On the mass side of the business, Peyrelongue expressed concern about the trend among chain store retailers to adopt generic fixturing in an effort to invoke uniformity on the merchandising. “I’m concerned that sometimes it can look bland,” he said, pointing out that retailers should be careful to preserve what is distinctive about the cosmetics department. What’s important, he said, is to make sure that “what makes cosmetics dynamic and fun is still respected.”
William P. Lauder, president of Clinique Laboratories USA, is thinking about how to acquire new customers following a spring of spotty overall business in the stores. And what concerns him when looking at the second half of this year is the fading amount of footfall.
If a department store cannot attract new customers, it is difficult for vendors like Clinique to add new layers of business, he noted. Some retailers have done a consistently good job of understanding what their customers want and why they like shopping in their stores, he said. Others have been uneven. The main floor of a store may have an updated image, but the assortment of merchandise upstairs is conservative. And some retailers have resorted to price promotions to generate traffic.
Clinique has used marketing, namely launching sub-brands to expand the main brand’s audience. Happy, for instance, attracted a younger customer. Stop Signs was Clinique’s entry into the anti-aging market. Now the division is coming out with Anti-Gravity, a firming light cream.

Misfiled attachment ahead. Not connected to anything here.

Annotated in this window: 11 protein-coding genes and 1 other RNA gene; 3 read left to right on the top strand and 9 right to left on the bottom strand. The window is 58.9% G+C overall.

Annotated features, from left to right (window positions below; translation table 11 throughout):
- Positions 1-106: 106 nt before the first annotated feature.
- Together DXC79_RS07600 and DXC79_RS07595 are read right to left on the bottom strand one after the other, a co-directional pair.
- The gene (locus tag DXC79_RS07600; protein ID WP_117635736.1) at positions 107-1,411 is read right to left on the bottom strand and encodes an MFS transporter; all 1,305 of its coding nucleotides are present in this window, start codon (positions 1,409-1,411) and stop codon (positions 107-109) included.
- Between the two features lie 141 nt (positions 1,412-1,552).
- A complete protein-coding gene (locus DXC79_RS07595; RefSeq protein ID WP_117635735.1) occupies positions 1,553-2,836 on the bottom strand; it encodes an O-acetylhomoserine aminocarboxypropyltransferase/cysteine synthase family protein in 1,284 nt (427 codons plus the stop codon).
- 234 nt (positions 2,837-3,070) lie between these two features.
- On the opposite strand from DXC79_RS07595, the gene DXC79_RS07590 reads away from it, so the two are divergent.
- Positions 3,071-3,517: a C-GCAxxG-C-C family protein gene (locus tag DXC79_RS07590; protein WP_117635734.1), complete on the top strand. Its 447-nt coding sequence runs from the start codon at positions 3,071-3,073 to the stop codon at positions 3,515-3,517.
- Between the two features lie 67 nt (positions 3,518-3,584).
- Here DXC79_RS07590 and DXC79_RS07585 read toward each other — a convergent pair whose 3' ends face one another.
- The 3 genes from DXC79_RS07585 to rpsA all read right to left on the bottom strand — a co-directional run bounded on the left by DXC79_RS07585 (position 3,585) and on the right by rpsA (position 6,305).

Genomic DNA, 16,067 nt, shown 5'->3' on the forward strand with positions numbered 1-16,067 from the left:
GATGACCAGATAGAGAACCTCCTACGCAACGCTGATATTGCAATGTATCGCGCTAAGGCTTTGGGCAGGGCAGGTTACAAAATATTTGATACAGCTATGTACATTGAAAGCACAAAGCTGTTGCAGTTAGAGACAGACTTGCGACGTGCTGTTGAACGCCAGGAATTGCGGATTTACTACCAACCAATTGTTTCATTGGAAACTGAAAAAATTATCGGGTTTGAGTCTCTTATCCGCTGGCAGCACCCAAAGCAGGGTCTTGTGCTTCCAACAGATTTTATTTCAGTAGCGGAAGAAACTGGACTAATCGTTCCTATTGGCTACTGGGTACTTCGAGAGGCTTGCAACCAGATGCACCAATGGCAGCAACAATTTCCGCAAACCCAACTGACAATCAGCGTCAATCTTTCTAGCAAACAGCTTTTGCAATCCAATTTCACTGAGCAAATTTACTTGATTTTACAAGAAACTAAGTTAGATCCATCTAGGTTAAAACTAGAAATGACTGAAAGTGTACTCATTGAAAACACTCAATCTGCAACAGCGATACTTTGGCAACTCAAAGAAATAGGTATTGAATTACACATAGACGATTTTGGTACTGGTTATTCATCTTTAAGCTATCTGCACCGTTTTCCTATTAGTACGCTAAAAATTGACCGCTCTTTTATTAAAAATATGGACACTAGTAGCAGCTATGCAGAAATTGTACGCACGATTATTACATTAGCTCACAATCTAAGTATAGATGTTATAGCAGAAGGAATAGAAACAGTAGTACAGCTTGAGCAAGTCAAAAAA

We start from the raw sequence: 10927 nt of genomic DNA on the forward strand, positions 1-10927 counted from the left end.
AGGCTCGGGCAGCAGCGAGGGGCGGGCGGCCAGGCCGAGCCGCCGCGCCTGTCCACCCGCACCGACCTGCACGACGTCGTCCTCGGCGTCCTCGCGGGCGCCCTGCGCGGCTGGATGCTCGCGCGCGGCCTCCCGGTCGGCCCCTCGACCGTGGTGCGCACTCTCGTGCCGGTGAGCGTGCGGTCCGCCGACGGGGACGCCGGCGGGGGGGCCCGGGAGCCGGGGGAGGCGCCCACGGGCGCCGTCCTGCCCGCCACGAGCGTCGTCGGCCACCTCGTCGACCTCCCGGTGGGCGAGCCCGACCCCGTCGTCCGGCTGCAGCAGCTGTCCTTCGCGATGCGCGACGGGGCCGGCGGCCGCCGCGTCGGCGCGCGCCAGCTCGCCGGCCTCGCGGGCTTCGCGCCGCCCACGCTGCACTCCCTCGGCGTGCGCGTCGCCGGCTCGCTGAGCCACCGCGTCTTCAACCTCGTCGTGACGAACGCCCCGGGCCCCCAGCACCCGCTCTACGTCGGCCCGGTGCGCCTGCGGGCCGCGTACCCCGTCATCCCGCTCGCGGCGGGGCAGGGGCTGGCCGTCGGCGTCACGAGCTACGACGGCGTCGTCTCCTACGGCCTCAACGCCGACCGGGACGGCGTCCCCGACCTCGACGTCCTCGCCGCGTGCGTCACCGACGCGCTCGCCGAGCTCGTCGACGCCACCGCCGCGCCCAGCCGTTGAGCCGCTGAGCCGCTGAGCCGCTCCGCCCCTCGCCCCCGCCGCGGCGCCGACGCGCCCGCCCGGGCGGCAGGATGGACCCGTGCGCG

When asked about the great gift-with-purchase debate, Lauder acknowledged that there has been movement throughout the industry to ease off on the promotional pace. But he pointed out that national advertising has its place, and that the big three — Clinique, Estee Lauder and Lancome — are all dependent on promotional spending to drive their huge businesses.
With a smile, he pointed to one statistic. During the retail calendar year ended last January, Clinique chalked up a 14 percent increase. The dollar amount of that increase would equal a significant sized brand. “That growth would have ranked as the fourth biggest department store brand,” he said. “We added a brand.”
Daniel Brestle, president of Estee Lauder USA & Canada, foresees a fall that will be “as competitive as I’ve seen it.” He is heading into the fray with a number of questions in mind, including the state of the economy.
But Brestle has no qualms about waging war on the cosmetics selling floor. His point of view is that the Lauder brand has put together the right package of product introductions to fuel a good season.
“I am more optimistic than I have been for the last couple of years,” said Brestle, who acknowledged that “we went through a correction.” When asked if he felt the brand is now emerging from its tunnel of difficulty, he replied: “Absolutely.”
The Lauder brand has already gotten a boost from two spring launches — Go Pout in color cosmetics and Idealist in skin care. The latter introduction was at least part of the reason why the Lauder business was up 15 percent at Macy’s West for the first two weeks of July.
Also planned for this fall is the introduction of Beautiful Mist, as a commemoration of the 15th anniversary of the classic fragrance. In addition, new TV and print ad campaigns have been created for not only Beautiful, but Pleasures, and the ads will break in August.
As for the chronic weakness of gift-with-purchase activity, Brestle said the situation is manageable and has been brought under control. The gift market is saturated, he added, with the advent of “more effective, but fewer programs.” Brestle observed that gift promotions should be used “to complement new product introductions, not supplant them.”